Tomorrow’s leaders also need to be keenly aware of the public perceptions of their companies. With new organizational structures and business models come new challenges. Dealing with governments, lobbying for appropriate regulatory frameworks, handling misperceptions of the business model and fighting entrenched special interests become even more important.  Diplomatic and negotiation skills are critical. Public relations and the ability to sell yourself, your company and your vision are indispensable. Getting the public on your side can mean the difference between a thriving business model and a failed experiment.


Finally, leaders in these new organizations need to be vigilant and focus on creating environments where trust, integrity and safety are at the fore. These attributes are important for any organization but without ongoing daily supervision, it’s far too easy for a single employee to damage the image of the organization beyond repair. Leaders must continually communicate of the firm’s values and regularly review employee performance and customer comments. Ensuring adherence to a clear set of values is perhaps the most important role of today’s new leaders.


In summary, leaders in today’s sharing economy need to 1) create a compelling vision, 2) communicate the vision, goals and standards clearly to all employees, 3) develop a public platform for communicating with governments and the public and 4) create the data gathering and analytical tools to continually track of both employee activity and customer perceptions. Leadership today is no longer command and control, but more guide and cajole. Whether you work in a “sharing economy” company or are considering a flatter, more flexible organizational structure, your management skills will need to adapt. You’ll have less direct control but potentially a wider sphere of influence. As a result, effective communication is more important than ever before and developing and enhancing the firm’s brand image is critical. So, brush up on those communications and negotiations skills and make sure your data analytics are up to speed. Without them, you won’t have much to share in the sharing economy.



Despite some political misgivings and warnings from critics about the impact of the Trans-Pacific Partnership (TPP), a recent poll by Edelman shows 69% of businesses and 67% of consumers in the member countries believe the trade pact will benefit their economies.


Companies in Vietnam, Singapore, Chile, and the United States are the most optimistic about a boost to their business from the TPP, which still must be ratified by lawmakers in all 12 countries. At just 17%, businesses in Japan and New Zealand have the weakest confidence about the benefits.


U.S. businesses are slightly less aware of the TPP than the country average but U.S. consumers have the lowest overall awareness at 44% percent, compared with the average of 66% and the high of 95% in Japan, according to the online survey by Edelman, a global communications marketing firm. (Please see the detailed U.S. data below.)


U.S. companies say they are prepared for the TPP (68% versus the average of 52%) and tend to see benefits for their business (53% versus 47%) but U.S. consumers are less upbeat or simply do not know.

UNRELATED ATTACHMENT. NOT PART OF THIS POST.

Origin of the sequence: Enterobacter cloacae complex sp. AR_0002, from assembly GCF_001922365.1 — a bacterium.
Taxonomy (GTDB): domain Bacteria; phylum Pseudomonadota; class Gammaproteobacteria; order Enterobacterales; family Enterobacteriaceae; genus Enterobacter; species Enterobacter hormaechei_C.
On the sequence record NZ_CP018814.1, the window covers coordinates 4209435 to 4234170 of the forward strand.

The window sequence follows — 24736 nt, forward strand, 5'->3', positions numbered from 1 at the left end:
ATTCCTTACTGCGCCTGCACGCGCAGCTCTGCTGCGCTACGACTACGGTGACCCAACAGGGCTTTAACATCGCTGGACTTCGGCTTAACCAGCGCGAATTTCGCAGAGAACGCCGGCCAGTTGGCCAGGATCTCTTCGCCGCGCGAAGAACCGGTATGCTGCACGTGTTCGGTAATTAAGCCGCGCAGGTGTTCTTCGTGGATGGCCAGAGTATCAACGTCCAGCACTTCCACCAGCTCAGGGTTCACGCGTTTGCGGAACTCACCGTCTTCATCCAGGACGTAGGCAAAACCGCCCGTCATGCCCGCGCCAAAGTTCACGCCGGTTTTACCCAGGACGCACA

Businesses across the TPP nations feel “cross-border relationships” and “access to products and services” are the most positive aspects, with “rules and regulations” as the most negative.


While two-thirds of consumers see the TPP as beneficial to their economy, only 47% feel it will benefit them and their families. The impact on jobs and employment worries 40% of consumers, with Canadians the most concerned at 51%.


Malaysian consumers are the most skeptical of the TPP, with only 49% believing it will be beneficial for their economy. Vietnamese consumers are the most hopeful about the benefits to their economy (96%) and to themselves and their families (80%).


The poll of 1,000 consumers and 1,000 businesses across the signatory countries – excluding Brunei and Peru – was done on October 7-9 by Edelman Berland, the company’s research arm.


The following are key data points for the U.S. segment of the poll. The average of the countries surveyed is included (in brackets) for reference.




Heard of TPP?

Yes:                                      70%        (76%)

No:                                       30%        (24%)


How beneficial for your economy?

Very beneficial:                33%        (22%)

Quite beneficial:              39%        (47%)

Quite unbeneficial:         10%        (13%)

Very unbeneficial:           8%          (9%)

Don’t know:                      11%        (9%)


How beneficial for your business?

Very beneficial:                24%        (13%)

Quite beneficial:              29%        (34%)

Quite unbeneficial:         12%        (18%)

Very unbeneficial:           9%          (10%)

Don’t know:                      26%        (24%)


How prepared is your business for TPP?

Very prepared:                 36%        (17%)

Quite prepared:               32%        (35%)

Quite unprepared:          12%        (24%)

Very unprepared:            20%        (23%)




Heard of TPP?

Yes:                                   44%        (66%)

No:                                    56%        (34%)


How beneficial for your economy?

Very beneficial:               18%       (22%)

Quite beneficial:             38%       (45%)

Quite unbeneficial:        11%       (9%)

Very unbeneficial:          12%       (8%)